Ticket campground makes Duke a hotbed for cold bodies


DURHAM, N.C. -- They had been here for a while, some for nearly two months. They had turned the grounds around Cameron Indoor Stadium into a yuppified tent city, an L.L. Bean catalog come to life.

Camping out in line for basketball tickets has been in vogue at Duke for several years now. But nothing compares to what had happened here this season. And, as a result, the tradition might be brought to an end with last night's final home game against Maryland.

"We appreciate their support, but I think we have to do something about them waiting so long," Duke coach Mike Krzyzewski said earlier this season. "I don't want to ruin a good thing. Being out there too long might not be the right approach. I want it to be a good experience."

During one two-week stretch before last month's game against hated arch-rival North Carolina, it was mostly a cold experience. Things got so icy two nights before the game that university officials opened up Cameron Indoor Stadium and Carr Gymnasium next door for the students to come in from the cold.

What happened? Only a hundred or so less-than-hearty souls opted to spend the night inside. Doug Thackney, who along with some friends pitched a tent back on Jan. 6, spent 20 of 22 nights before the North Carolina game outside.

But has the long siege been worth it?

"It hasn't been the same as the past few years," said Thackney, a junior from Falls Church, Va. "People on the line have gotten a little tired, and people who aren't on the line got a little intimidated by the idea of waiting so long."

The rules, set forth by the student government, are simple: you get a number for your tent, there are a maximum of 10 people assigned to each tent, and someone has to be at the tent at all times.

Two nights before the North Carolina game, there were five random tent checks -- random tent checks? -- during which at least three people had to be present.

The tents, which are numbered, come in all shapes, sizes and political persuasions. One proclaimed "Quayle, Krzyzewski, 96." Another had a box with the number of hours left until the Carolina game. The common denominator was that they were mostly top-of-the-line. No pup-tents here.

Thackney estimates that he spent all but a couple of nights -- "I was in the infirmary," he said -- on the line before the Carolina game and, depending on the opposition, a handful thereafter. A university spokesman said yesterday that there were only a couple of tents left for last Sunday's game against UCLA, and none for the Terps.

That is down from as many as 150 tents at the height of this waiting game. Then again, if some in the administration get their way, things could change drastically by the time next season rolls around. If Dr. Sue Wasiolek has any say, the students can keep their tents tucked away in the closet.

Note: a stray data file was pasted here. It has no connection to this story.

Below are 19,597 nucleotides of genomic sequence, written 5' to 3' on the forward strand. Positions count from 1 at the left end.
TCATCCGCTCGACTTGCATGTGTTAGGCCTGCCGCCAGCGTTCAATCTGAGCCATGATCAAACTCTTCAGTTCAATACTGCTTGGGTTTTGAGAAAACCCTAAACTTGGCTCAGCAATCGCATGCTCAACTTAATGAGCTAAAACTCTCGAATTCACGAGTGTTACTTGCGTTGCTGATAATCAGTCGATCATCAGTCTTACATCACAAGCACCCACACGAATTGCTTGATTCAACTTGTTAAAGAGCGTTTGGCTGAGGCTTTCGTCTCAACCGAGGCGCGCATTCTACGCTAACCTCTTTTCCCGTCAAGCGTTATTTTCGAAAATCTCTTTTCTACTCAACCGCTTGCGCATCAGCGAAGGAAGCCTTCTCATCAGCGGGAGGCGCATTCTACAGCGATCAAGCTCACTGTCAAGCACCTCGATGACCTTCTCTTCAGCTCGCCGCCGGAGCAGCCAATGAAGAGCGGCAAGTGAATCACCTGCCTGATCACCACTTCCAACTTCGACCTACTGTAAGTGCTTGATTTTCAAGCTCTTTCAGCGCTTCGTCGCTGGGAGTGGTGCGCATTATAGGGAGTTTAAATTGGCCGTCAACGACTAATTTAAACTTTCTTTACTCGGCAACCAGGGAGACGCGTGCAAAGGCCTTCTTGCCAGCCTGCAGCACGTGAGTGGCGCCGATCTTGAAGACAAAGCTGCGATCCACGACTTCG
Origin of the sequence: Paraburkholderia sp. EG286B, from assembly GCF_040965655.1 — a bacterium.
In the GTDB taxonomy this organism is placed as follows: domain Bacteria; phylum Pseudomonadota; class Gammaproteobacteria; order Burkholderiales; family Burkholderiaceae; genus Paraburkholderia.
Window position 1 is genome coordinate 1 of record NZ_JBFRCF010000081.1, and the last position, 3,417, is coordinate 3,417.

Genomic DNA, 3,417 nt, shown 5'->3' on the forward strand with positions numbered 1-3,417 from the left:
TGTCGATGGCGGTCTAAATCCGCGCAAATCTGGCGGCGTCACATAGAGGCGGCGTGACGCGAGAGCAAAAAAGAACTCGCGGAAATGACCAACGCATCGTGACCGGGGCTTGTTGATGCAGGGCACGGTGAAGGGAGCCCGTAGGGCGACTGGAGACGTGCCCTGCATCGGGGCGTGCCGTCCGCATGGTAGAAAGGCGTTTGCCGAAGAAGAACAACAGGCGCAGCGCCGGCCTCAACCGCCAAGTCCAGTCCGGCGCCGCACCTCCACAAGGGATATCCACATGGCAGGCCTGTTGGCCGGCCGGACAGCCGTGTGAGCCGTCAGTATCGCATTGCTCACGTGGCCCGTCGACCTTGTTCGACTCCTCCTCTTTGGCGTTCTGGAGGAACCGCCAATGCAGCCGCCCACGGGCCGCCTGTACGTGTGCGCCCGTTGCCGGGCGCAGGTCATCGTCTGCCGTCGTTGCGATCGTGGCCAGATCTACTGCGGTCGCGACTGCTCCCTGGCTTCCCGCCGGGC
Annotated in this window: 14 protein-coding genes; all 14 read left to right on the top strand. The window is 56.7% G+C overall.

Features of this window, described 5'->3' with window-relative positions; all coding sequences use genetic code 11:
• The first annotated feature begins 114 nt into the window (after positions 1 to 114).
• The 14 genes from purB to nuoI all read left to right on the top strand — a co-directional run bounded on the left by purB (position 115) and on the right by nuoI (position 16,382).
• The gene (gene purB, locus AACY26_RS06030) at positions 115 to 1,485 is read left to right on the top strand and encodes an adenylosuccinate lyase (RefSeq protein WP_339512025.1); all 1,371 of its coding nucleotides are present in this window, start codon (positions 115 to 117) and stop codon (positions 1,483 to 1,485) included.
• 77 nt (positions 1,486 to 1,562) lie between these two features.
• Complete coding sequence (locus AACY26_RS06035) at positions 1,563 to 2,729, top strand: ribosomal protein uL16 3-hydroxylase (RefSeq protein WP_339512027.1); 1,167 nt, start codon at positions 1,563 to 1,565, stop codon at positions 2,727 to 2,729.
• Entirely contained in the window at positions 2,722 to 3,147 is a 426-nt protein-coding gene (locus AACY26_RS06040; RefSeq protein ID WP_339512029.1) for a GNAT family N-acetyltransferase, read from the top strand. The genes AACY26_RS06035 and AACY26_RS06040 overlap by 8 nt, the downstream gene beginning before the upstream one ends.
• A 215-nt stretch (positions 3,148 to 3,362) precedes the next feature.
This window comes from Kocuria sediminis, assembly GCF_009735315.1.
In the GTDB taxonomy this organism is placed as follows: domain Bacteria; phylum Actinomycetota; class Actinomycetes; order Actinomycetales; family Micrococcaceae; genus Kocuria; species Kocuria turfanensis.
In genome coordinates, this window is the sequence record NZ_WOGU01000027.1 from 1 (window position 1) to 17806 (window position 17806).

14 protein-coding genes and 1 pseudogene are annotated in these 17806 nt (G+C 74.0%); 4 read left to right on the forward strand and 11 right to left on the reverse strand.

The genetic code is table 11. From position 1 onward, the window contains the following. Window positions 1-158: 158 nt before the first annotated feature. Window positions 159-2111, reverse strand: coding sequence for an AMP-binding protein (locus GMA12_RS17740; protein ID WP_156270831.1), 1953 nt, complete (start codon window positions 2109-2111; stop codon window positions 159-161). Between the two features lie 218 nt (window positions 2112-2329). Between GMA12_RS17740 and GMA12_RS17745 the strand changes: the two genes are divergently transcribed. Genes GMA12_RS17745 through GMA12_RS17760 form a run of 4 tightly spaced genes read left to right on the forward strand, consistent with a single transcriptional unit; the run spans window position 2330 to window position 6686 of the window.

"I certainly don't remember them camping out this far in advance month prior to the Carolina game]," said Dr. Wasiolek, the dean for student life at Duke. "I'm also not sure it's out of necessity. It's become a social event. It's an excuse. I don't know if there will be any official administrative response in the future, but I know there are administrators who are questioning the practice."

Fellow students think those who have waited for so long have carried this tradition a little too far. Those at the back of the line usually don't arrive until 2 1/2 hours, not 2 1/2 weeks, before the doors open to the free, unticketed student seats.

"If I get into this game, I'm going to laugh at all those people who waited 25 days," Bill Carter, a sophomore from Statesboro, Ga., said the night of the North Carolina game. He didn't get in.

Senior point guard Bobby Hurley, who passes his fellow students on the way to practice, said last month, "I don't know if I'd do that to watch us play, but you appreciate what they're doing. I'm sure they're going to be ready to explode by the time the game begins."

Some parents have complained, long before the wait for last night's game began. Wasiolek said that she got a few telephone calls from concerned parents of first-year students after their kids had camped out for a week before the Michigan game Dec. 5.

Keith Hassan, a junior from Atlanta who was in the first tent for the Carolina game -- is that like being valedictorian? -- said, "My father is somewhat concerned that I'm ignoring my studies. But my father went to Duke and he's the one that turned me onto Duke basketball."

In past years, students would start camping out from a week to 10 days before the Carolina game, and maybe a day or two before other big games.

Part of the problem is that Cameron Indoor Stadium is the second smallest arena in the ACC, with a seating capacity of 9,314. Only Virginia's University Hall is smaller.

Standing at the back of the line, a Duke student offered this perspective.

"If we get in, we get in," said Will Beamer, a senior from San Diego. "If we don't, we'll get drunk."

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